If you are setting up a reef tank or interested in marine aquariums – or even just interested in our beautiful oceans – you might be wondering how coral reefs form. What causes these extraordinary natural phenomena to exist?
Coral reefs are formed when coral larvae attach themselves to a suitable rock surface and start to grow there. They can form fringing reefs, atoll reefs, or barrier reefs. Fringing reefs grow out into the sea from the shore. Atoll reefs tend to be circular, with a lagoon in the center. Barrier reefs, like fringing reefs, grow along shorelines, but they are separated by more water.
Understanding how corals form and grow is important if you want to set up a tank yourself. Corals are living creatures and they need the right conditions if they are going to thrive. If you don’t have this understanding, your corals may struggle to attach and grow properly.
How Are Coral Reefs Made?
Coral reefs are quite complex structures. A reef initially forms when a coral larva settles on a rock or another suitable hard surface and attaches itself to the surface. Prior to this point, the larvae are free swimming, and many will never find a suitable rock.
Only “hard” corals can build reefs. Soft corals do not have the strength and structure, and will not grow in this way. Hard corals produce calcium carbonate that creates the structure and builds foundations for new baby corals to start growing on.
It takes a long time for these babies to establish themselves, and a new reef will only grow if the circumstances are very good and there are few local threats. Over the next few months, the corals will gradually start to grow and create a vibrant reef with many different kinds of corals and other organisms.
Reefs are made up of many organisms, even though corals are the foundation. Things like mollusks, sponges, algae, seaweed, sediment, and more will create the reef’s structure, building it up. As these creatures die, their remains further add to the reef, and new organisms grow in their place.
Wild coral reefs are obviously much more complex than the reef you might build in your tank, but understanding how they function and form is a good way to start learning how to create one yourself, and what will add to it.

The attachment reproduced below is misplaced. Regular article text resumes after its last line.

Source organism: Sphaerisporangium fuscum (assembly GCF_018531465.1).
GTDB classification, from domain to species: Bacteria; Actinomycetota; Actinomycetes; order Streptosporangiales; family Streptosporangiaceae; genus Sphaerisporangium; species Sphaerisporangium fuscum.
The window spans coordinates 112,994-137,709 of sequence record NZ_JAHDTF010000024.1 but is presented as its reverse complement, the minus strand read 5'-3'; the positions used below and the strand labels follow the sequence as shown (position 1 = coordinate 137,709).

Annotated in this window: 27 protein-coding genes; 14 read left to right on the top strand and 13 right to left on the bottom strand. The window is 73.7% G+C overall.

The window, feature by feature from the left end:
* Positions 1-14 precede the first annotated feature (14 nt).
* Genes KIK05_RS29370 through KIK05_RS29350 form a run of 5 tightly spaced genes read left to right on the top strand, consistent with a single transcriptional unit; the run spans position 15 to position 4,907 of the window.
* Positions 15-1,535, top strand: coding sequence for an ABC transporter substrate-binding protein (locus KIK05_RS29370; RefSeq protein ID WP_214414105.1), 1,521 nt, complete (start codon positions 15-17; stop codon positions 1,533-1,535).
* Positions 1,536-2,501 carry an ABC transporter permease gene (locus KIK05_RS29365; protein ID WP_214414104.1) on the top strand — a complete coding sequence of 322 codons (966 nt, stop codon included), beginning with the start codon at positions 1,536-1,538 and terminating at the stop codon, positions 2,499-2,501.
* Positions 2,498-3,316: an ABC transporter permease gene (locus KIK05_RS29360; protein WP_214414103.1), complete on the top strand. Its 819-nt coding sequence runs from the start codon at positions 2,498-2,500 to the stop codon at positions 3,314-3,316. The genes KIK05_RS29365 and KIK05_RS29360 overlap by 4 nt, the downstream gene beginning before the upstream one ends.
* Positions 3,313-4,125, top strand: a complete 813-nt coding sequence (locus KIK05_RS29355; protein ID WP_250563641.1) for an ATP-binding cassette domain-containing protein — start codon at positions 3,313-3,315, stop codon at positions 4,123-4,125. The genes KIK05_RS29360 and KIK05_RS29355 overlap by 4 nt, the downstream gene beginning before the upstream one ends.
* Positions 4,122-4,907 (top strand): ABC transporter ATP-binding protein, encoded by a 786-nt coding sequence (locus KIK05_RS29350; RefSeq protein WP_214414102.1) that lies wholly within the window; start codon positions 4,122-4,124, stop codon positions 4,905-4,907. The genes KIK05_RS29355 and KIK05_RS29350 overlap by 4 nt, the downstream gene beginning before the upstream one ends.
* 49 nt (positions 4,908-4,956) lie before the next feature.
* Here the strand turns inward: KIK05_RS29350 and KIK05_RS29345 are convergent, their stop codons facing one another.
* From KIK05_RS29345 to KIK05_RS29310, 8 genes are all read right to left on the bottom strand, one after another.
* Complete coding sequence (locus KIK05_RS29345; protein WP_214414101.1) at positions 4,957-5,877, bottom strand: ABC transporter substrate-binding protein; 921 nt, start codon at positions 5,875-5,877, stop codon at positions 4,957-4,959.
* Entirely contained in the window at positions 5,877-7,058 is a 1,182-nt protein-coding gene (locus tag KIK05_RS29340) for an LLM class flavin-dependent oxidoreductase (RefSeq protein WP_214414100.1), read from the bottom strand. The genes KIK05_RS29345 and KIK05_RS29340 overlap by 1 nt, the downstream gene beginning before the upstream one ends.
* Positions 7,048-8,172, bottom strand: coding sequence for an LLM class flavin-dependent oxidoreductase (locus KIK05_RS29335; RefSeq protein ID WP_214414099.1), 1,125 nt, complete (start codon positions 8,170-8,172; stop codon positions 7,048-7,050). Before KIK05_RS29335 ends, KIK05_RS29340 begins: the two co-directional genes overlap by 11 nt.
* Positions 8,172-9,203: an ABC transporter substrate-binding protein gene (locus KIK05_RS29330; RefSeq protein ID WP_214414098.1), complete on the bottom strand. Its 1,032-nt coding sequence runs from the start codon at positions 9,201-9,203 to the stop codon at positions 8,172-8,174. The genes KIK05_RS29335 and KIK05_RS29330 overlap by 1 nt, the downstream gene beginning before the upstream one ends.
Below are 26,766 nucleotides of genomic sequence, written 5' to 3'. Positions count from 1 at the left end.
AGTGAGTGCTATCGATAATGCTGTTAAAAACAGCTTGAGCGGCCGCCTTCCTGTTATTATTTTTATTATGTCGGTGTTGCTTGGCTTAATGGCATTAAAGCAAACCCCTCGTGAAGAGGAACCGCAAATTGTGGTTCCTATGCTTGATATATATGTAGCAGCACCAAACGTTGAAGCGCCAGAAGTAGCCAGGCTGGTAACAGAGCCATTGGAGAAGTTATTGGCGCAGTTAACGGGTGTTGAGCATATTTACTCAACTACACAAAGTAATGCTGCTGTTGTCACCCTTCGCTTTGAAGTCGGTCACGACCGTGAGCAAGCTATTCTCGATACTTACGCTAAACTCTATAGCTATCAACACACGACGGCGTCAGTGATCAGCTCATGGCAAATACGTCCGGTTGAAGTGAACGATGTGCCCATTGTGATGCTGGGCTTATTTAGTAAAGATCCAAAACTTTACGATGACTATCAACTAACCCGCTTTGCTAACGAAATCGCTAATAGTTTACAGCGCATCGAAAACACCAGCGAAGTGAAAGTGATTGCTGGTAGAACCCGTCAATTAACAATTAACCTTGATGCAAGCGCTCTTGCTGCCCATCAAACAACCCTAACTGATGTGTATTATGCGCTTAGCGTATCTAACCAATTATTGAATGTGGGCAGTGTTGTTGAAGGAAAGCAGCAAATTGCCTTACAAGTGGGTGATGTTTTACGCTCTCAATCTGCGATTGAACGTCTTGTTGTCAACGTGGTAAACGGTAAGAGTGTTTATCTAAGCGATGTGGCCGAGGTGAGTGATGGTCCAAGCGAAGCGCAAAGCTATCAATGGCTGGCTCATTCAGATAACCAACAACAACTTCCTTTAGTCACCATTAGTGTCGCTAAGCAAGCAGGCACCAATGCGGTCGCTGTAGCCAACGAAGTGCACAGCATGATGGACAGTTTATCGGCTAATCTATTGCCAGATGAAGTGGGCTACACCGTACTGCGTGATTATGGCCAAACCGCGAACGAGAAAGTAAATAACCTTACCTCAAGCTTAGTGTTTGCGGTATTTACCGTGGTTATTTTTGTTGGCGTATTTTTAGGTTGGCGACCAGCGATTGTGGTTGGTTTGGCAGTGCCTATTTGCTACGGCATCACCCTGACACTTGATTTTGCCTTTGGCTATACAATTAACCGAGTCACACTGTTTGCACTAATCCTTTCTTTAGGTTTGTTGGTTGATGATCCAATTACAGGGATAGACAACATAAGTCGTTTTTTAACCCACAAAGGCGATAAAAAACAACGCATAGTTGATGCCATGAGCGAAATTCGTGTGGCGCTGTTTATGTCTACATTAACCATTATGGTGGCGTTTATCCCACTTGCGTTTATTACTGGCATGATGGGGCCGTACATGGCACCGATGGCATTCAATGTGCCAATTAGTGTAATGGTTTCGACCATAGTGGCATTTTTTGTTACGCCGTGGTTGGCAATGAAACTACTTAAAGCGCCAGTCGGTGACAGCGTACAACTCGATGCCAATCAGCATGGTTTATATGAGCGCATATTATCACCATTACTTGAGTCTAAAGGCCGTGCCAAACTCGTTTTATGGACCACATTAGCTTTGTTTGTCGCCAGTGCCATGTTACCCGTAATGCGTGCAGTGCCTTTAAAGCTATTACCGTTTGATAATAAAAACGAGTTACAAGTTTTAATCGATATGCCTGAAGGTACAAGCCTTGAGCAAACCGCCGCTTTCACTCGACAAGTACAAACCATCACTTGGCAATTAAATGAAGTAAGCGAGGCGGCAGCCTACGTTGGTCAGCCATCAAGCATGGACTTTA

What Does Coral Grow On?
Coral usually grows on rocks or other hard surfaces. In the sea, a coral larva is most likely to find purchase on a rock as these are the hardest available surfaces. However, in a tank, you can glue or attach a coral to almost any other surface, provided it is strong enough to offer an anchor point.
That means glass, rocks, or manmade decorations will usually be sufficient for forming an artificial coral reef.
What Are The 3 Types Of Coral?
Earlier, we mentioned the three types of coral reefs that exist. The first of these is the fringing reef. These form on the coasts of islands, cropping out from the rocks at the edge of the island, and growing into the sea. They are anchored against the shore, and slowly form outward from there. The first larva anchors itself on a shore-based rock.
Usually, fringing reefs are only separated from the shore by shallow lagoons or narrow inlets. They are coastal. These are the commonest kinds of reefs.
Next, there are barrier corals. These also relate to the coastline, but they are found further out to sea. They run parallel to the coast, instead of being in direct proximity. These reefs often reach as high as the surface of the water.
Their name comes from the fact that they are a “barrier” to navigation for ships, making it both difficult and dangerous for them to travel in these areas without good navigation equipment. Barrier reefs can be quite some way from the coast, but will still follow the line of the shore.
Finally, atoll reefs are rings of coral that are generally located far out at sea. These tend to form rings, with shallow, lagoon-like waters encased in the center. They can be havens for marine life of all different kinds. In general, they form when the sea level rises or nearby islands sink.
Some scientists recognize a fourth kind of coral reef, known as the patch reef. These rarely come as far as the surface of the water, and tend to remain submerged instead. They often form from the bottom of an island platform or from the continental shelf. They are not considered a major type of reef.
What Makes A Coral Reef?
Coral reefs are made up of thin layers of calcium carbonate. These are generated by hard corals, sometimes called stony corals, which secrete calcium carbonate as a form of protection and structure. Their polyps are sheltered inside the bony structures and kept safe by the tough exterior.
This tough exterior also provides a suitable space for more coral larvae to settle. They will attach to it, and begin building up layers of calcium carbonate themselves, adding new parts to the reef and expanding it outward. The existing coral polyps will reproduce, further expanding the reef.
Over time, the corals will secrete more and more calcium carbonate. As the layers build up, the reef grows in size, although this can take thousands of years. Many different kinds of coral can be found on a single reef, and these structures support a vast diversity of marine life.
It is thought that about a quarter of all marine life can be found on coral reefs, either as a permanent resident or as a visitor. The importance of these reefs cannot be overestimated.
Corals are formed when coral larvae find suitable spots in the ocean where they can settle. This is usually either on rocks or on existing coral formations. Once they have settled, they will start producing calcium carbonate as a means of protecting themselves from predators and the currents of the ocean, and this is the formation of a reef.